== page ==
Although consumer might shop in autopilot mode and does not really think about what he is buying, he is guided with certain habitual cues to make his selection. Certain people might make their selection based on price, others with brand and others just to minimize their walking in the store. Nielsen gives following examples of common Omega Rules:

“I always buy brand X …unless guests are coming!”
“I buy the cheapest brand on special, as long as it’s not X!”
“Brand X works for my family, but if Y is on special, I buy that!”

It is crucial to identify what is your product´s main habitual cues and rules of buying. Because if it is mainly price, even a slightest price increase might make your customer think other alternatives. And if it is not, you actually have a good opportunity to raise prices and customer will continue business as usual.

2. Avoid making the customer think during the autopilot phase.
Advertising might even be countereffective, when dealing with habitual shoppers. When customer starts to think actively about your category, he starts to also think about the competitors as well. To simplify things: if you are market leader in your category you should try to actively encourage the autopilot. If you are challenger you should try to disrupt the habitual buying process. Also advertising is crucial for the new products, because only way besides price-dumping is to get people to interested about it and buy it because of the buzz.

3. Identify the events when the habits change
Why Target is so interested about the state of pregnancy of their customers? Within certain life events, even the most permanent habits of people might change. For example these events can be the following (but not limited to): moving, having a child, changing job, getting married or divorced. Not surprisingly these are also the most stressing moments of your life. Although you have decided that you never change your morning cereal brand, when encountering above-mentioned changes, it might not be that big deal anymore.

4. Remember that customer is not always in autopilot
Consumer might be totally different shopper during weekdays compared to weekends. On weekdays we stroll like zombies trying to get our shopping done as fast as possible, but when saturday comes we might be actually seeking variety and inspiration within the same aisles. Some might also say that finding something new is also habitual behavior for humans. There are at least the following motivational segments when buying:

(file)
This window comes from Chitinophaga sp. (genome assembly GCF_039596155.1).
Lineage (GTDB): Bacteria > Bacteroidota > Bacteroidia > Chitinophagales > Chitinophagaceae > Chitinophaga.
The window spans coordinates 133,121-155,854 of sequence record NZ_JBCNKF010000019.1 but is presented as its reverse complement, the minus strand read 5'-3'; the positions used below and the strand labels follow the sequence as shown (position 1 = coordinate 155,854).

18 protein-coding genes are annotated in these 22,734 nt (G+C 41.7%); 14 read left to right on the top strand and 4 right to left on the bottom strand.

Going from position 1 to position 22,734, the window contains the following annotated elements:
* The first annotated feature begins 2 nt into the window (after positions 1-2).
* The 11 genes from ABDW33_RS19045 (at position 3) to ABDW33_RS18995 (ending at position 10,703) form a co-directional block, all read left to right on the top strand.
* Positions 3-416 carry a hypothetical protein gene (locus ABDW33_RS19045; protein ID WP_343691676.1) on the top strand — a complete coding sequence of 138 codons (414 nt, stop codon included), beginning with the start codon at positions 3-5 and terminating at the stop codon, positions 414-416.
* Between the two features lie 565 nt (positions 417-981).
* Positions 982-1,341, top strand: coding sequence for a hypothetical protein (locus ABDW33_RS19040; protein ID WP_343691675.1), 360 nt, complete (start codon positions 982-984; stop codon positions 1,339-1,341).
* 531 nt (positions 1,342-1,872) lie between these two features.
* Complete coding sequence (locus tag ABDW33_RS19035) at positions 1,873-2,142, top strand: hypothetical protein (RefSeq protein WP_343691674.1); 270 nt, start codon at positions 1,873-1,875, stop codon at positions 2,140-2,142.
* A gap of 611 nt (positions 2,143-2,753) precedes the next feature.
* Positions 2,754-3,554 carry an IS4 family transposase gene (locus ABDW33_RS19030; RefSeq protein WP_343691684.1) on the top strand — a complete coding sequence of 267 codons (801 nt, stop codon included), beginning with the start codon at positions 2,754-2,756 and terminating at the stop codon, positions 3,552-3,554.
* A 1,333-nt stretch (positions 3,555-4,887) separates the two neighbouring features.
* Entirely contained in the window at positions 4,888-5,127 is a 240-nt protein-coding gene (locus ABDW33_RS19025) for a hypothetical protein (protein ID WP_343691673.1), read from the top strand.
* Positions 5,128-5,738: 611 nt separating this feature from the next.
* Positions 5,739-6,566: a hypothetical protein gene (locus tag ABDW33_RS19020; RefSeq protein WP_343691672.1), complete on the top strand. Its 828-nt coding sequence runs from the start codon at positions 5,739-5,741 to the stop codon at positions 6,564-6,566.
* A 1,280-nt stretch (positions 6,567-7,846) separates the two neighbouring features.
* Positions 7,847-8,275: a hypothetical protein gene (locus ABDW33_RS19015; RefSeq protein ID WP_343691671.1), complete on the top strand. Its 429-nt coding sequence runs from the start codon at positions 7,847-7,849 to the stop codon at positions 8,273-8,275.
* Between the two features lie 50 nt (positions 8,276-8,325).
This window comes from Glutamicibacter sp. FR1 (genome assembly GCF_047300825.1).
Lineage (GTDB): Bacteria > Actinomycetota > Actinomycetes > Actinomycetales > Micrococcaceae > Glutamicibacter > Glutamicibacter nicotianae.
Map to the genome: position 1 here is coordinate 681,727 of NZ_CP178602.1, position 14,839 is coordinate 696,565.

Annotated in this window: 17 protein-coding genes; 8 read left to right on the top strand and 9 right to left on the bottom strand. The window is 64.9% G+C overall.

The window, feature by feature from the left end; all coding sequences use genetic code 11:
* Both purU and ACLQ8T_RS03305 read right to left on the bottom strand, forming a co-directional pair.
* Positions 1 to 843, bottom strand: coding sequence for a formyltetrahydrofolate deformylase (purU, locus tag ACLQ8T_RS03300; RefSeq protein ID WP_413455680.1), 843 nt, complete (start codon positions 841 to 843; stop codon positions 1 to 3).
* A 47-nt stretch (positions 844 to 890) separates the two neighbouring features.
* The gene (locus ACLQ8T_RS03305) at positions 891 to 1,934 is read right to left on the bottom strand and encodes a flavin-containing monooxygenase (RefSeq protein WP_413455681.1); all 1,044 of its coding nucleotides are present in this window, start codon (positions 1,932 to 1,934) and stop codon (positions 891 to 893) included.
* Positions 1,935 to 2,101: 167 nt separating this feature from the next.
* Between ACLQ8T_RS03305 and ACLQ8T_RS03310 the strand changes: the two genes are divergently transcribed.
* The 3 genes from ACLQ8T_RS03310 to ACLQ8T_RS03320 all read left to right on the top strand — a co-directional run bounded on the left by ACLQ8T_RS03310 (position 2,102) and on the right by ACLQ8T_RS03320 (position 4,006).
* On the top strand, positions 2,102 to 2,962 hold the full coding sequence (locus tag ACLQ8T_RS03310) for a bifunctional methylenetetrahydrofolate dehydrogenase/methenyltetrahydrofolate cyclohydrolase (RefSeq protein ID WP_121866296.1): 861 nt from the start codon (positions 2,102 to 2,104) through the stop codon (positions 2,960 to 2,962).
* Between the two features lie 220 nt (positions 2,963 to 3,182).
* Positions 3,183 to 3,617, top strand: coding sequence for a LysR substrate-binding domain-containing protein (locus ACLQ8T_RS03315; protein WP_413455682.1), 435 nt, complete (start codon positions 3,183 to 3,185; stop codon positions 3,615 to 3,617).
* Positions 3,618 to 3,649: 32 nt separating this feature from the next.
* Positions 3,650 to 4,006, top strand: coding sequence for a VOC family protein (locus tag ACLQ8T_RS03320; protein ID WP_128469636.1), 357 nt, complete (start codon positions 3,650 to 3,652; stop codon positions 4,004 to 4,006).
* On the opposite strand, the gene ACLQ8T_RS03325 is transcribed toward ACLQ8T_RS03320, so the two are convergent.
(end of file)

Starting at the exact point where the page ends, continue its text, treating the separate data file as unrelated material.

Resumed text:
Bargain: You are looking for the best deal. (The weapon of choice: Discounts)
Buzz: You are excited to find certain product because of the recommendation, advertising, product placement or news mention. (The weapon of choice: In-store promotion to ensure that the first buzz does not die off)
Variety-seeking: You are actively looking for new experiences. (The weapon of choice: Trials in the store)

Important to notice is that people might shift through these different motivational ways. Also your product can be bought from many motivational standpoints. It is essential to find the main motivational cue for majority of your customers.

5. Customer satisfaction does not mean a thing for habitual purchases.
Average customer satisfaction is usually 75-85 on the scale of 100. Company might think that they are scoring well, but actually that result is just average. Other shocking statistic is that customer satisfaction explains only 8% of repurchase*. With mundane every day products, when conducting a customer satisfaction survey you actually trigger totally artificial thought process. Consumer starts to rationalize his habitual shopping behavior and basically just starts lying.

So habits are strong factor of our buying behavior. If you do not recognize that, you might do fatal mistakes as a marketer.

Recommended reading
Charles Duhigg: The Power Of Habit
Neale Martin: Habit: The 95% of Behavior Marketers Ignore*
Nielsen Deltaqual

“Recognize and leverage the power of habit and identify the opportunities to try to alter it”

Tagged , , , , , , , ,
%d bloggers like this: